"He's one of the fastest riders in the world, who's won races everywhere. I'll happily work for him in those races, but all year – I don't think so," he said, as Laporte will continue to target slightly smaller races for himself, with this year's successes for the 27-year-old including stage wins at the Tour de Luxembourg and the Etoile de Bessèges, while also taking the overall title in the latter.
"We are very proud of our recruitment of Elia Viviani, who has established himself over the years as one of the best sprinters in the world, and will be the team leader," said team manager Cédric Vasseur, who will be hoping that his new arrivals will quickly be able to integrate with the squad's more established names like Laporte and Herrada.
Although Cofidis were able to hold their own in 2019, with 20 wins chalked up this season, the official step up to WorldTour level will see them having to take on the top teams on an even-more-regular basis.
Of those 20 victories, only one – Jesús Herrada's stage win at the Vuelta a España – was actually at WorldTour level; all the rest came at a mixture of 2.HC, 2.1 and 1.1 UCI-ranked races, including the Tour de Luxembourg, the Etoile de Bessèges and the Tour Poitou-Charentes.
Despite having been classified as a Pro Continental team for the past decade, Cofidis have nevertheless enjoyed regular participation in the Tour de France thanks to both being a French team and the availability of wild-card selections to the organisers. But the Tour's the Tour, and while the team's sponsors will be looking for its first stage win there since 2008, will that much change in 2020?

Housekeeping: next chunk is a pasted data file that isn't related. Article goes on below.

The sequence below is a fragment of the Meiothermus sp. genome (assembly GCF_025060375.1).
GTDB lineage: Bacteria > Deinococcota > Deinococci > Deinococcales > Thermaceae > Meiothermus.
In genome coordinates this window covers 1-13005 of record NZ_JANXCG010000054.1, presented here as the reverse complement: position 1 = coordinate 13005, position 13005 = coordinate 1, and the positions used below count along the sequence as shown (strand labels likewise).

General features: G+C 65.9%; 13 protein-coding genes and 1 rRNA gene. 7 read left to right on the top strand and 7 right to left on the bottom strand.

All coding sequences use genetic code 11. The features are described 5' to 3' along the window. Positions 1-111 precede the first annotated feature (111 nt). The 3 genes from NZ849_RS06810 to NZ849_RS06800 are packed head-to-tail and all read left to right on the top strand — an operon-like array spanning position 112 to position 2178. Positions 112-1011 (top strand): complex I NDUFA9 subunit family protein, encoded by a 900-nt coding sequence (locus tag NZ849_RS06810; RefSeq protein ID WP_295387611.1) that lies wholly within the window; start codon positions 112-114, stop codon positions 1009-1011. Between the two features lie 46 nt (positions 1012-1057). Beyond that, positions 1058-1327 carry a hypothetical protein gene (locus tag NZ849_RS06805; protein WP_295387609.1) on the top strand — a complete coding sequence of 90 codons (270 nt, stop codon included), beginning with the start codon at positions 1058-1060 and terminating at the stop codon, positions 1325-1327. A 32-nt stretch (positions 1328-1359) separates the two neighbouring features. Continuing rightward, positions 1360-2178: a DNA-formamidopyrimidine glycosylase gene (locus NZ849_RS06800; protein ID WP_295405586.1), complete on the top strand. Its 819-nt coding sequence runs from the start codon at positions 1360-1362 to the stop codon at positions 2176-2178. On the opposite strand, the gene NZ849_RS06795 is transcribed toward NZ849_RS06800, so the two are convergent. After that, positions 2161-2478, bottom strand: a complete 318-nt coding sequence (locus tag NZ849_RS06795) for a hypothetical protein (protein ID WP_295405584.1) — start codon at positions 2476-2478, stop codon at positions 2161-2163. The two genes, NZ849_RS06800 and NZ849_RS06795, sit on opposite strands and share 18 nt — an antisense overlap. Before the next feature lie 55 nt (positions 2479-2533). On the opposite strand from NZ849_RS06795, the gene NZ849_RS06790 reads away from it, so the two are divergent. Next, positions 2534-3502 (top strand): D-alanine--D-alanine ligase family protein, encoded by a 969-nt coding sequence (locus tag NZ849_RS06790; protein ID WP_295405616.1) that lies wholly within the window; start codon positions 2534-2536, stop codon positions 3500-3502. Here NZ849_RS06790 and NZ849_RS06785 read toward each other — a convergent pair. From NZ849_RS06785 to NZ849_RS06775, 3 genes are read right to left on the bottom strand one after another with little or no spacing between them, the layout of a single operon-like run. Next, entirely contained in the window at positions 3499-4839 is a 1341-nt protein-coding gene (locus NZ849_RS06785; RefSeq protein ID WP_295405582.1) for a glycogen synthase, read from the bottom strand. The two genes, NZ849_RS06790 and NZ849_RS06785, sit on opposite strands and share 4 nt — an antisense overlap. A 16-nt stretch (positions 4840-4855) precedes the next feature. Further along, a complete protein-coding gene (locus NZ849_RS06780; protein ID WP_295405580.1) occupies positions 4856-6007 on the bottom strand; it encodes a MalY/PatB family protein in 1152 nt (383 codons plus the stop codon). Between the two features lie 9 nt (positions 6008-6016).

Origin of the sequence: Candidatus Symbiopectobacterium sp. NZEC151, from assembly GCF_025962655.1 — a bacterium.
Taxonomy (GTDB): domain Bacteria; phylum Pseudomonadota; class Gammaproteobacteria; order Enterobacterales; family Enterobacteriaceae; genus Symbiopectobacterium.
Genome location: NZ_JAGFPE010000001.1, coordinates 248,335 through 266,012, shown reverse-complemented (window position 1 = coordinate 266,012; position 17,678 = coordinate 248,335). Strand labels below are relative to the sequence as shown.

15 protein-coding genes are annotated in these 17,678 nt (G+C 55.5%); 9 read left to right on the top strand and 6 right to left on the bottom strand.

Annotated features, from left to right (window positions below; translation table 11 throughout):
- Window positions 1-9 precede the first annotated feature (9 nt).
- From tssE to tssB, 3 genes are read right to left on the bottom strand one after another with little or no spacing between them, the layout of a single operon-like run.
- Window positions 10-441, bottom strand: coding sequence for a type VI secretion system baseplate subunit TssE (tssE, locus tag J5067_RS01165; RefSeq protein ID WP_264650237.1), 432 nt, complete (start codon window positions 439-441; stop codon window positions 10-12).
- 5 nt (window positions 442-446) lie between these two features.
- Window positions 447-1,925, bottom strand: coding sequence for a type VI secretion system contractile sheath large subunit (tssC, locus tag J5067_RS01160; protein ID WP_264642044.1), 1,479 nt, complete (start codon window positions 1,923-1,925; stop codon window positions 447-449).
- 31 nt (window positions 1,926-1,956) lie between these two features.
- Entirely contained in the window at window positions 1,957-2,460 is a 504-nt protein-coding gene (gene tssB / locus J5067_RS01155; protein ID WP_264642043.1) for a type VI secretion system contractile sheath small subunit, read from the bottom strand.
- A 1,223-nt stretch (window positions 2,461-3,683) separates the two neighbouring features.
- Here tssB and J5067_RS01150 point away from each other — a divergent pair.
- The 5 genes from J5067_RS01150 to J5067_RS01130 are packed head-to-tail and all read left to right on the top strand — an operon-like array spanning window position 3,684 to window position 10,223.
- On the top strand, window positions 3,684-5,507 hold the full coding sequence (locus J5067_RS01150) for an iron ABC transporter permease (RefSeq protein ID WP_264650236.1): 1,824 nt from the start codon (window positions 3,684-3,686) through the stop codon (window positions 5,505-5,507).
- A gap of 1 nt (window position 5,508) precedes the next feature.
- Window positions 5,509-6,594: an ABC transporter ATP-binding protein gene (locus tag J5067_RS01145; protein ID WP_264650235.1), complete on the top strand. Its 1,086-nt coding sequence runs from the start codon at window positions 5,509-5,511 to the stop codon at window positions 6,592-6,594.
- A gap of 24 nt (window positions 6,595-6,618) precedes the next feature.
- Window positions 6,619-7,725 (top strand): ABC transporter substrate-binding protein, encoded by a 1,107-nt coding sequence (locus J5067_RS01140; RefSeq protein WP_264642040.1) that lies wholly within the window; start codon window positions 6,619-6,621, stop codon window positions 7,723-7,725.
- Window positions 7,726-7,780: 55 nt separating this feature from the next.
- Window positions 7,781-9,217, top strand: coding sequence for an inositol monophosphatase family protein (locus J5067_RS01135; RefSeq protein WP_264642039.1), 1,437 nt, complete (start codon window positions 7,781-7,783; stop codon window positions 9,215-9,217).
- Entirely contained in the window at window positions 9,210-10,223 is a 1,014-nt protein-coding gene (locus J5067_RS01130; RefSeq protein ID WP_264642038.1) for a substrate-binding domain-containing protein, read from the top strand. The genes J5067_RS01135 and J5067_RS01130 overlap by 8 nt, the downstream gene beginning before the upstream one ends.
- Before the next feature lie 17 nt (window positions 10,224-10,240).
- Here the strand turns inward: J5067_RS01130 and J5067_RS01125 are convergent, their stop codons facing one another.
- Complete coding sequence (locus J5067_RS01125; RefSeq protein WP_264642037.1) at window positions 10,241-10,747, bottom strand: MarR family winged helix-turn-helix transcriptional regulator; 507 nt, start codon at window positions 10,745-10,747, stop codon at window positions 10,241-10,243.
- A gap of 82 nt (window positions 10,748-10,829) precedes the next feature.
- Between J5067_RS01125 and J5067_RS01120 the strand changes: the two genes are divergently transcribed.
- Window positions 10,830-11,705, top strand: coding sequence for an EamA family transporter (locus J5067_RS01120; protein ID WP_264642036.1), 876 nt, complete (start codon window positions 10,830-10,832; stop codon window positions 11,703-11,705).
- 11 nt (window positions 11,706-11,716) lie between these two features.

Even with the addition of Viviani – who won his first Tour stage in 2019 with Deceuninck-QuickStep – they could remain little more than just another stage-chasing squad among 22 teams hoping that the chips fall their way. True – Viviani will have a dedicated sprint train built around him in order to try to deliver the goods, but these things can take time, and the 'new' Cofidis may not bear fruit for a while yet.
Cédric Vasseur's men will no doubt enjoy their return to the WorldTour, but may nevertheless initially struggle on their re-entry to the top tier, even with the likes of Elia Viviani, Guillaume Martin and Nathan Haas coming on board.
The team's combined relative lack of experience at the highest level may simply mean that it's business as usual for the long-running team, and although that's no bad thing – they'll likely win plenty of races again at non-WorldTour level – the really big wins may continue to elude them for a while yet.
Piet Allegaert (Bel), Fernando Barcelo (Spa), Natnael Berhane (Eri), Dimitri Clayes (Bel), Simone Consonni (Ita), Nicolas Edet (Fra), Eddy Finé (Fra), Nathan Haas (Aus), Jesper Hansen (Den), Jesús Herrada (Spa), José Herrada (Spa), Victor Lafay (Fra), Christophe Laporte (Fra), Mathias Le Turnier (Fra), Cyril Lemoine (Fra), Guillaume Martin (Fra), Luis Angel Maté (Spa), Marco Mathis (Ger), Emmanuel Morin (Fra), Anthony Perez (Fra), Pierre-Luc Périchon (Fra), Stéphane Rossetto (Fra), Fabio Sabatini (Ita), Damien Touzé (Fra), Kenneth Vanbilsen (Bel), Julien Vermote (Bel), Attilio Viviani (Ita), Elia Viviani (Ita).